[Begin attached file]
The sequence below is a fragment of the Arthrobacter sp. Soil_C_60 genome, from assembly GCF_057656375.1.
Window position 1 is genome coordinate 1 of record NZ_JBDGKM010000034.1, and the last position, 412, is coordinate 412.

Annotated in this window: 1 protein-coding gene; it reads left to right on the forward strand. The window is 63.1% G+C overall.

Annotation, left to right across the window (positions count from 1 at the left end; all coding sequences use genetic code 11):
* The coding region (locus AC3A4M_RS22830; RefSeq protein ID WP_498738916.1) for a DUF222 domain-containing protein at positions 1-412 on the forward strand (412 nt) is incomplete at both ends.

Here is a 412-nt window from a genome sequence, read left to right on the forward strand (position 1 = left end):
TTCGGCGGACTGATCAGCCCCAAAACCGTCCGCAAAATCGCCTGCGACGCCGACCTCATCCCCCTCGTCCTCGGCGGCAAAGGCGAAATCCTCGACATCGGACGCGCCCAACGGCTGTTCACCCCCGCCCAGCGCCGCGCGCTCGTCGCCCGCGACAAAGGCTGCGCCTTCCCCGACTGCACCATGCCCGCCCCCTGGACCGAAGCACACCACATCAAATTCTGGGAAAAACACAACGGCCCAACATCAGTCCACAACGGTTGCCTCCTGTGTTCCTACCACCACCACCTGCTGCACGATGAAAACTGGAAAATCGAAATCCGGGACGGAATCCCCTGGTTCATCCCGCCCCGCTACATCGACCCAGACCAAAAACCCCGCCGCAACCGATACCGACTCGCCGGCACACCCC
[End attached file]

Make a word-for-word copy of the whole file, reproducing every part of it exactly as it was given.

The sequence below is a fragment of the Arthrobacter sp. Soil_C_60 genome, from assembly GCF_057656375.1.
Window position 1 is genome coordinate 1 of record NZ_JBDGKM010000034.1, and the last position, 412, is coordinate 412.

Annotated in this window: 1 protein-coding gene; it reads left to right on the forward strand. The window is 63.1% G+C overall.

Annotation, left to right across the window (positions count from 1 at the left end; all coding sequences use genetic code 11):
* The coding region (locus AC3A4M_RS22830; RefSeq protein ID WP_498738916.1) for a DUF222 domain-containing protein at positions 1-412 on the forward strand (412 nt) is incomplete at both ends.

Here is a 412-nt window from a genome sequence, read left to right on the forward strand (position 1 = left end):
TTCGGCGGACTGATCAGCCCCAAAACCGTCCGCAAAATCGCCTGCGACGCCGACCTCATCCCCCTCGTCCTCGGCGGCAAAGGCGAAATCCTCGACATCGGACGCGCCCAACGGCTGTTCACCCCCGCCCAGCGCCGCGCGCTCGTCGCCCGCGACAAAGGCTGCGCCTTCCCCGACTGCACCATGCCCGCCCCCTGGACCGAAGCACACCACATCAAATTCTGGGAAAAACACAACGGCCCAACATCAGTCCACAACGGTTGCCTCCTGTGTTCCTACCACCACCACCTGCTGCACGATGAAAACTGGAAAATCGAAATCCGGGACGGAATCCCCTGGTTCATCCCGCCCCGCTACATCGACCCAGACCAAAAACCCCGCCGCAACCGATACCGACTCGCCGGCACACCCC